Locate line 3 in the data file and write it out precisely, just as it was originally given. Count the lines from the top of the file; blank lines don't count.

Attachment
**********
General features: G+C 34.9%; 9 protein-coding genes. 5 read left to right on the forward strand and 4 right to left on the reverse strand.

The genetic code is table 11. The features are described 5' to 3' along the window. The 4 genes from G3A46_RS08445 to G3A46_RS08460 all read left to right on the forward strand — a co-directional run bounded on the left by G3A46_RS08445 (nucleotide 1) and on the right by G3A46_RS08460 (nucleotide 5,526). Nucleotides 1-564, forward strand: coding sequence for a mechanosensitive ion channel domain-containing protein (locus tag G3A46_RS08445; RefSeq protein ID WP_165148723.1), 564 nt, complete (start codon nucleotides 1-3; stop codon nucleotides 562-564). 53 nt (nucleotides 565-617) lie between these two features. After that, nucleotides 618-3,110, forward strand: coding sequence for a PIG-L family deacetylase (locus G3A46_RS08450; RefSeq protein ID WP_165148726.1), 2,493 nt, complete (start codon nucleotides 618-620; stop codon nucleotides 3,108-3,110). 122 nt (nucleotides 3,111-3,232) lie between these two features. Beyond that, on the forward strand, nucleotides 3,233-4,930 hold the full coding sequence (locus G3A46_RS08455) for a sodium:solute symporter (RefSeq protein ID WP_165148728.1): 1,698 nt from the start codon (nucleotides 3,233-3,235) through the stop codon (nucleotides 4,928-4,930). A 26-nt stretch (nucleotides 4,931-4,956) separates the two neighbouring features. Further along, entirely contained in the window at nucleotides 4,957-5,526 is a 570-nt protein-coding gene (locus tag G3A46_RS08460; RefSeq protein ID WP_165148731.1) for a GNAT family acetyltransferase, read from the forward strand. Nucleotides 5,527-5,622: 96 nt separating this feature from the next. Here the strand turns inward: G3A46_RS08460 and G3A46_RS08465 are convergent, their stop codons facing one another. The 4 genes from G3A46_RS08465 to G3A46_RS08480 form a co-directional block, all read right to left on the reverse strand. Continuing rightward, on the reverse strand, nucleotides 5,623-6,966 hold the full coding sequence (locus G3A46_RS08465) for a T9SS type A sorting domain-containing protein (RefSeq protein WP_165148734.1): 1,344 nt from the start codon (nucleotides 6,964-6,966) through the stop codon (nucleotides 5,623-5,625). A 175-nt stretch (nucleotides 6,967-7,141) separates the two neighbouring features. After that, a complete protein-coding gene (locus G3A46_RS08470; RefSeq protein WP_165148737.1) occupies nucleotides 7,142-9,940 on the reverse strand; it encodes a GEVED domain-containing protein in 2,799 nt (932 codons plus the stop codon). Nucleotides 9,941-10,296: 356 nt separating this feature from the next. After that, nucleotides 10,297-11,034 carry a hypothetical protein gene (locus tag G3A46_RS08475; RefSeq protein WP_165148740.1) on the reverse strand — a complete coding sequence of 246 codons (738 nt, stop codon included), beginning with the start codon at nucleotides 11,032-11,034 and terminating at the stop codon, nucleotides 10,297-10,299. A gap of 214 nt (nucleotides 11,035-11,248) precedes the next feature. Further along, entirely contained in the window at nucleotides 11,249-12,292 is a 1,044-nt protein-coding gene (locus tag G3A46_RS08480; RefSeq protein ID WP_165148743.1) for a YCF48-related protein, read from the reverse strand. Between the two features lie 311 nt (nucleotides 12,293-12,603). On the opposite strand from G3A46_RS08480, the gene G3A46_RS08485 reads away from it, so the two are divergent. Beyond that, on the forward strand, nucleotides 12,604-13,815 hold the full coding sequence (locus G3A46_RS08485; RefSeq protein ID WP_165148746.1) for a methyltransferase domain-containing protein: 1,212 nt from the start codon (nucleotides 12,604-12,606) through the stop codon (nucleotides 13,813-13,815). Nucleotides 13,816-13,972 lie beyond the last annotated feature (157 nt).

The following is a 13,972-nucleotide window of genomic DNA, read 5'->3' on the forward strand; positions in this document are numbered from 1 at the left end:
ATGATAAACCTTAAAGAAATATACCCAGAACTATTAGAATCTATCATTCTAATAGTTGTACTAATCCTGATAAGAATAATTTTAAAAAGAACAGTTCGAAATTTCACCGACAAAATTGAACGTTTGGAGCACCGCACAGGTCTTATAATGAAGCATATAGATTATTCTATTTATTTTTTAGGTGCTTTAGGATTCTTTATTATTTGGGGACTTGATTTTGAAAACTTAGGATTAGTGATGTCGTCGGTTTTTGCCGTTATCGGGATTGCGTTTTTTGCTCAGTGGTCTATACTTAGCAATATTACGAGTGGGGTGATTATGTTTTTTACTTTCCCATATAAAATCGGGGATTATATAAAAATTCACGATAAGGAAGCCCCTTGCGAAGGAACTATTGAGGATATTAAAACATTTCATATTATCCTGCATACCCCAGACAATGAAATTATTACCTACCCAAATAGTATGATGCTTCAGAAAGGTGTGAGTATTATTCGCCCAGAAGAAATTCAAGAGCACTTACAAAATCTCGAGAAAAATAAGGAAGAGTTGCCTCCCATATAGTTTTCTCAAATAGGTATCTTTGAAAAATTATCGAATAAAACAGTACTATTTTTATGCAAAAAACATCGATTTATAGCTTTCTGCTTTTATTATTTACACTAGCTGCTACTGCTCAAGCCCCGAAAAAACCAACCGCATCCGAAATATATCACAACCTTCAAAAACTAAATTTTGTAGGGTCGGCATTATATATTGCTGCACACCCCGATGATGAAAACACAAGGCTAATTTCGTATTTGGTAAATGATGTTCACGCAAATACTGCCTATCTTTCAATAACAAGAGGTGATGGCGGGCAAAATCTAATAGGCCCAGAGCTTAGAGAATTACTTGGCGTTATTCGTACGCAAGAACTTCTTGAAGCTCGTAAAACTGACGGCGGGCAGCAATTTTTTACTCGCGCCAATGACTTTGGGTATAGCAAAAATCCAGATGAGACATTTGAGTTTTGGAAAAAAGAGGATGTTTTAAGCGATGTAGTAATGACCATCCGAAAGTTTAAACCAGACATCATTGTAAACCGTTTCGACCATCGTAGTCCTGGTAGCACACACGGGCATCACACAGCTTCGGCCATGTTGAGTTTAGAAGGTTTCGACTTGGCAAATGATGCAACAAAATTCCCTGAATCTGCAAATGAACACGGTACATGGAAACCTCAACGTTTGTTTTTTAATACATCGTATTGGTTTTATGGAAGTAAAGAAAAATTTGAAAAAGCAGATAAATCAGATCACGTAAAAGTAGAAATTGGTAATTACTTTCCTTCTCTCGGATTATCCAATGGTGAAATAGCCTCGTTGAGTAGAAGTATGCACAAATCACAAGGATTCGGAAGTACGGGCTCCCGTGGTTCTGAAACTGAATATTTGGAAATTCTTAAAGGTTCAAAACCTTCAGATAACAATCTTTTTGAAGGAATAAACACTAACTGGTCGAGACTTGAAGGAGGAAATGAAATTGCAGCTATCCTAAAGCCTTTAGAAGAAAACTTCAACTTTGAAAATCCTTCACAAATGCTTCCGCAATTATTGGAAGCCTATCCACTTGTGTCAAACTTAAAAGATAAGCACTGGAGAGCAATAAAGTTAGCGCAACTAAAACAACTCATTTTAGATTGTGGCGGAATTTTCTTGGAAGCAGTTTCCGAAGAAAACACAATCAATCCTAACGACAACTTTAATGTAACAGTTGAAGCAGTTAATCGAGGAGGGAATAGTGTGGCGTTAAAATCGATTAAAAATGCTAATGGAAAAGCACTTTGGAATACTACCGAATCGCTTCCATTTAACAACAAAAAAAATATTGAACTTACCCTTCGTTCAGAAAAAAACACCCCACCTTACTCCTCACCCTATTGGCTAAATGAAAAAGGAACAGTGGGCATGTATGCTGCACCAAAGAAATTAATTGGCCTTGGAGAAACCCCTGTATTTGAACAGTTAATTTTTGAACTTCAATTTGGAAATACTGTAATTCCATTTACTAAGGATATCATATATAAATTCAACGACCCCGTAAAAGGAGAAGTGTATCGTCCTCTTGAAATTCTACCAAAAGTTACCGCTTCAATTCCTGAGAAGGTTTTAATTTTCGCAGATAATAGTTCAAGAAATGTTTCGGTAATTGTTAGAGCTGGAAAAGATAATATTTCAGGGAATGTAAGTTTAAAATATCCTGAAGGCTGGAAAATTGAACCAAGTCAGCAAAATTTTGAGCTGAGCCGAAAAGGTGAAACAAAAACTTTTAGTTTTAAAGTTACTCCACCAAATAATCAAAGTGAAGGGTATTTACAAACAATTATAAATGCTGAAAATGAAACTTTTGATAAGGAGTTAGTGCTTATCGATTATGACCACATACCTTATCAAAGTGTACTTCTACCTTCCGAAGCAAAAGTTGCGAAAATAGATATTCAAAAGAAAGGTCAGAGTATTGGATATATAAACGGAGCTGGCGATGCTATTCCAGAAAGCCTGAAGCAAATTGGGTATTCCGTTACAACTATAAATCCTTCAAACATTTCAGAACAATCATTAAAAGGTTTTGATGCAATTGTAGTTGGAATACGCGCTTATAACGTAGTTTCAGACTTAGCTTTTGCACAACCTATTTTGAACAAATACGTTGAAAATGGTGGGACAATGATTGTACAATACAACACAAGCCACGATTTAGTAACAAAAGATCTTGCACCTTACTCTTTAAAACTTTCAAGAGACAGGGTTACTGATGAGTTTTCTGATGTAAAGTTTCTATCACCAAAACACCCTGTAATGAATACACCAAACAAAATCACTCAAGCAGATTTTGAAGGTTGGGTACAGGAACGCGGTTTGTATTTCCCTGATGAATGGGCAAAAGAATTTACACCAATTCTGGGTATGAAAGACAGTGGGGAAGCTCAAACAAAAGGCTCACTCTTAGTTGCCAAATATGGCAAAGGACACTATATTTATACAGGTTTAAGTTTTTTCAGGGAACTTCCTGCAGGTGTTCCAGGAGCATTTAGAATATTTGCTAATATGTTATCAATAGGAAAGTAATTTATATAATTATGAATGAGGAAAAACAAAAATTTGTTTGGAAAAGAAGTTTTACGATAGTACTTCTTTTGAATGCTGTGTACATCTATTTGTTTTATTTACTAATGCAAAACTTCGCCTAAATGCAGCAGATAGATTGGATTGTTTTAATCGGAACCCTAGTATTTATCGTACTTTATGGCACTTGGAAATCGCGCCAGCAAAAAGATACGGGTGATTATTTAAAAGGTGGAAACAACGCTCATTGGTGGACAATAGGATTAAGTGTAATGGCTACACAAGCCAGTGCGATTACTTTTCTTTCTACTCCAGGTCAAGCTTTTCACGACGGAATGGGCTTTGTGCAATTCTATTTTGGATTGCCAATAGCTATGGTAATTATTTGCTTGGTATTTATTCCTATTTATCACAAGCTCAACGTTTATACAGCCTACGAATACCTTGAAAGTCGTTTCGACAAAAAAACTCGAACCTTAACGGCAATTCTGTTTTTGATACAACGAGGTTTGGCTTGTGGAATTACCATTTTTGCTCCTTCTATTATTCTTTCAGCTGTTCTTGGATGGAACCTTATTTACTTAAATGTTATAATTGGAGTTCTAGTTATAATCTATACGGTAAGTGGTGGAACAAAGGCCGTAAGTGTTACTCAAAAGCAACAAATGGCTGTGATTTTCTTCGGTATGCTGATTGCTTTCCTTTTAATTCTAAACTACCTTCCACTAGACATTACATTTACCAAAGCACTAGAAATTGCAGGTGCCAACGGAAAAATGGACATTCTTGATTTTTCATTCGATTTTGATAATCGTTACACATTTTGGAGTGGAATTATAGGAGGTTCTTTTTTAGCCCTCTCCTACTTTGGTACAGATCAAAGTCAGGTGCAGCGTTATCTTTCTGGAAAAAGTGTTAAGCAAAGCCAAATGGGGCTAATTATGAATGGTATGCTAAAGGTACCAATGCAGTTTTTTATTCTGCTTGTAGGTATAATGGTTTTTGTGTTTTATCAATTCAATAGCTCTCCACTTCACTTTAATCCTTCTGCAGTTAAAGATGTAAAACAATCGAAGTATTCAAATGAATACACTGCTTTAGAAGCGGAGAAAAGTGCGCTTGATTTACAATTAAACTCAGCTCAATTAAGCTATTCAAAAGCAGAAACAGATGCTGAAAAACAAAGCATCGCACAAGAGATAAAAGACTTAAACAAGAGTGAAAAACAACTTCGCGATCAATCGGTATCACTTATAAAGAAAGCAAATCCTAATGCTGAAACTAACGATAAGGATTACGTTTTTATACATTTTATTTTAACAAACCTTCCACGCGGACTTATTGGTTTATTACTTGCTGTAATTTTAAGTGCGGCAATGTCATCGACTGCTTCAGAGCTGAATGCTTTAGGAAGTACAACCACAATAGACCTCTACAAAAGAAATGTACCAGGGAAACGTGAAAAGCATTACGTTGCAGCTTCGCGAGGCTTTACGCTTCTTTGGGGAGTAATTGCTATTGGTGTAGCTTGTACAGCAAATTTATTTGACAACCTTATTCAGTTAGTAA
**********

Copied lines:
The following is a 13,972-nucleotide window of genomic DNA, read 5'->3' on the forward strand; positions in this document are numbered from 1 at the left end: